- Removing Rotten Wood: When the water damage has caused the wood to rot, it’s time to remove it. You can scrape away the top layer of the rotten wood and sand the remaining wood down. This will help to locate the healthy wood again and this can be done by hand or with belt sanders. Ensure you’re careful with a belt sander and only use the best belt sanders available. You want to remove all decayed wood and use a filler to treat the wood effectively.
- Refinish The Table: Once the rotten wood has been removed or treated, it’s time to refinish the table top. You can add a stain or finish with wax. While you want to remove the water stains, you also have to repair the damage done by the water so it doesn’t become rotten and destroy the integrity of the table.
Rushing to repair and refinish water-damaged table tops is a mistake and may cost you more in the long-term. Instead, you have to locate the source of the damage and take steps to fix it. Sometimes, patience is needed to undo extensive (and even minor) water damage.
How to Restore and Refinish a Table Top
Antique furniture restoration will vary considerably, depending on the extent of the restoration required. Some table tops will be easier to restore and refinish than others, again, it’s down to their condition. Fortunately, no matter what type of wood furniture you want to restore or refinish, it must be inspected first. Once you’ve carried out an inspection, the table top must be thoroughly cleaned.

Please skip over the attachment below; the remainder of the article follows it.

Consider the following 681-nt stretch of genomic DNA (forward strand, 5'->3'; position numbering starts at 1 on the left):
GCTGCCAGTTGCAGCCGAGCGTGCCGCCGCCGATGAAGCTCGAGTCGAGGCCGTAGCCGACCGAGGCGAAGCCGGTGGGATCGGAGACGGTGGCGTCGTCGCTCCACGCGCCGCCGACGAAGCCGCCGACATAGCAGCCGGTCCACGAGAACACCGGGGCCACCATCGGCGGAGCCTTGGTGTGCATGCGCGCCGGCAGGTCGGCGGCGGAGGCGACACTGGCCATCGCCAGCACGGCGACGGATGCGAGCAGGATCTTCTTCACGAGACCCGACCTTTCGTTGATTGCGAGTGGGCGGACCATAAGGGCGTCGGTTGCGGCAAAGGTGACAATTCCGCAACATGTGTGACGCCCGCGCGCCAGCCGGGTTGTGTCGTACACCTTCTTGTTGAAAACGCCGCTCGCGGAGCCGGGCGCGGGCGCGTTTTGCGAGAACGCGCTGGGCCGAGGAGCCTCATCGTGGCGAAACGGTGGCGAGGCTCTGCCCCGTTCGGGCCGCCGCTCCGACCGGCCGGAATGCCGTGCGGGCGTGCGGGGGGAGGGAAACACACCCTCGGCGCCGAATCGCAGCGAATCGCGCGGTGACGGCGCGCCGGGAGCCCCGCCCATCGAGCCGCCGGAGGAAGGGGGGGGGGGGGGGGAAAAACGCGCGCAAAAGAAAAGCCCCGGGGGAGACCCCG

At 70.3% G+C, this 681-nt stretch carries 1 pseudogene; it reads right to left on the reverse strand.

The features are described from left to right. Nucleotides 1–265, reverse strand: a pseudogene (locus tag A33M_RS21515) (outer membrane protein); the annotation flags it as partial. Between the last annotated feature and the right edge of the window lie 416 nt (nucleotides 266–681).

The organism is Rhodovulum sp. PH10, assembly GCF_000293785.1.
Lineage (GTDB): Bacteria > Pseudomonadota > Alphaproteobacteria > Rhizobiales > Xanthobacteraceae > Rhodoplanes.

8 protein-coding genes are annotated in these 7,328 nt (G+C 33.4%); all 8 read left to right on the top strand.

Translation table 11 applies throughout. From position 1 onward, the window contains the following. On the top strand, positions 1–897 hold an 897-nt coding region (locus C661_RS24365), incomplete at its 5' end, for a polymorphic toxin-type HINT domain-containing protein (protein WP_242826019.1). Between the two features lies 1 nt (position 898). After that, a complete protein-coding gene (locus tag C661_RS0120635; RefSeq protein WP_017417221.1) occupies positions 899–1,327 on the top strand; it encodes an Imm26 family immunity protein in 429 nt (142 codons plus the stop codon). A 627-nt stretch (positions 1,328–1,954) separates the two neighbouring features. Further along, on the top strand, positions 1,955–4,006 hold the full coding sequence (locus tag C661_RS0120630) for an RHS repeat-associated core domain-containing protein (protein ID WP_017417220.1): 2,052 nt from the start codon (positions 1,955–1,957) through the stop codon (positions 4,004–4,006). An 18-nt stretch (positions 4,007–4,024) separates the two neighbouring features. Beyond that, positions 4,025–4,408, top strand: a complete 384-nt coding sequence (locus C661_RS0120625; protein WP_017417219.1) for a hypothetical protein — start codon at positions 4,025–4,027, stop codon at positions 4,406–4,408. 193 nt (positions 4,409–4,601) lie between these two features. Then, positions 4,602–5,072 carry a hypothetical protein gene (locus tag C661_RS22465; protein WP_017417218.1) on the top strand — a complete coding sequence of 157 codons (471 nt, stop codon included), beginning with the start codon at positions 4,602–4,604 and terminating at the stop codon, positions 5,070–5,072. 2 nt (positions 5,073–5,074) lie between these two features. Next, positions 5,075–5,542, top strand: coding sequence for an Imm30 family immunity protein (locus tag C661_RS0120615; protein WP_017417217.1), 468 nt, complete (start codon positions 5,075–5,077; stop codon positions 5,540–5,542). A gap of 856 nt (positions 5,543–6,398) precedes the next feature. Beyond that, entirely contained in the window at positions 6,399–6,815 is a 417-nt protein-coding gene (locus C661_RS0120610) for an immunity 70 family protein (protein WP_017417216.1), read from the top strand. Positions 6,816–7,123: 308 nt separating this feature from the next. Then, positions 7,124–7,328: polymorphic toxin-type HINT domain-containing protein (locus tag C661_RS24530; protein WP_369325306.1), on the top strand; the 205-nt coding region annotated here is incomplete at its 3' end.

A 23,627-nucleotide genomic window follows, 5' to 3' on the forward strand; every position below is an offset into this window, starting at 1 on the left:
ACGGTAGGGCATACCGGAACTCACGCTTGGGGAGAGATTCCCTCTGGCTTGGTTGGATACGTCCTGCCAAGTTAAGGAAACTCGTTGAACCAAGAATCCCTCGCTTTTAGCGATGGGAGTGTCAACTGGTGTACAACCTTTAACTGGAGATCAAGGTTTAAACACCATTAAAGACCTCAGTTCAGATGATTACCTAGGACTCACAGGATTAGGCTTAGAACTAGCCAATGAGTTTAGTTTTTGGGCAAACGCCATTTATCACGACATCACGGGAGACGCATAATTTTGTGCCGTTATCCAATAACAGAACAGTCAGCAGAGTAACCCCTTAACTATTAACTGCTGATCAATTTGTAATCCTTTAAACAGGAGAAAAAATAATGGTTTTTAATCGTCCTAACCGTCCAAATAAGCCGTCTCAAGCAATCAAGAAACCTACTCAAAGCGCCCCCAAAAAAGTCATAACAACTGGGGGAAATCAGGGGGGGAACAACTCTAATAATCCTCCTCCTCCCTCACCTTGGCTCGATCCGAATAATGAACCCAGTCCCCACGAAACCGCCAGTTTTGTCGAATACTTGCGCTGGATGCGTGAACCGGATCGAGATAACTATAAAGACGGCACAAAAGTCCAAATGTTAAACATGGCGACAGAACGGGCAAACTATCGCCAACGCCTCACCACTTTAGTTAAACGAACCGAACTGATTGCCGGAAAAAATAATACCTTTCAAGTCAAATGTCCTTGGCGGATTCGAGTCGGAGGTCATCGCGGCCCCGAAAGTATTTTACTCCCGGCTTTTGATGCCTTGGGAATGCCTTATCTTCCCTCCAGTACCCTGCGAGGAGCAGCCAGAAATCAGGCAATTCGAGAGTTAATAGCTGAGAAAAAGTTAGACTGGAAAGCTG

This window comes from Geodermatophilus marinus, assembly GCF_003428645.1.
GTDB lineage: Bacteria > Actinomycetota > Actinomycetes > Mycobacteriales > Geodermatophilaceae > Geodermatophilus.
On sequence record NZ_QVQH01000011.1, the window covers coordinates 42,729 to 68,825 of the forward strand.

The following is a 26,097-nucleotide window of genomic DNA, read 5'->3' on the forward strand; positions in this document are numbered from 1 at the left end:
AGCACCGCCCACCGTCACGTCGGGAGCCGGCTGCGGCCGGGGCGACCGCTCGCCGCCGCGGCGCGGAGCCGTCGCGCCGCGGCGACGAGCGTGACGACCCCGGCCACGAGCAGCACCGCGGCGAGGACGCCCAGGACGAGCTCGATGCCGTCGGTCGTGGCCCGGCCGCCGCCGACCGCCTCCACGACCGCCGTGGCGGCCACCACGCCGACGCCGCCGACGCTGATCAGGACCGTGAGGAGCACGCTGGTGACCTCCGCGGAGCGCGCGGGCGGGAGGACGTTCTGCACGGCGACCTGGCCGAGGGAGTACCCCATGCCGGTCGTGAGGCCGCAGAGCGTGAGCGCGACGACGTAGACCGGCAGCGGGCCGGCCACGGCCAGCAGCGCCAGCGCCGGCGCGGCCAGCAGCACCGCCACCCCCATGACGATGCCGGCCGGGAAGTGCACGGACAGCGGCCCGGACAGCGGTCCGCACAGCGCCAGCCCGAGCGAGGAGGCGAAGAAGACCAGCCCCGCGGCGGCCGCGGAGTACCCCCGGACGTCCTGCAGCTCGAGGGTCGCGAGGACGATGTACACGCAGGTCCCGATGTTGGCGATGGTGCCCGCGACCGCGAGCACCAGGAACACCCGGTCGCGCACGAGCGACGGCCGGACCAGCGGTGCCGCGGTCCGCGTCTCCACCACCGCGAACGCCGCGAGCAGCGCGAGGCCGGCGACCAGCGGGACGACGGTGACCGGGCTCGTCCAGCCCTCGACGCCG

A restoration finish product, however, may restore the wood if the problems lie with minor staining, including scratches, water, and heat stains. These products may offer an even finish too. Unfortunately, it mightn’t be as straightforward as this and extensive restoration is required. If that’s the case, you’ll want to cleanse the surface with an oil-based product such as petroleum jelly.
If the wood has started to flake away or rot is setting in, it’s time to strip the top down. You need to strip back the layers of wood and sand down any imperfections. A wax remover could be used to clean the surface. You can stain the wood to match the rest of the table. Once it’s dry, you can refinish with a finishing oil or furniture wax.
Make Your Antiques Standout
Chipped or damaged tables look out-of-place and cause a lot of headaches. Fortunately, restoration and refinishing can be done at home with little effort. With a bit of know-how, you can easily deal with repairs, restoration, and refinishing. There are lots of ways to restore an antique wood table and it’s a lot less costly than you think and the best belt sanders can do perfect work to refinish and restore your wooden table. Put some love and care back into your antique furniture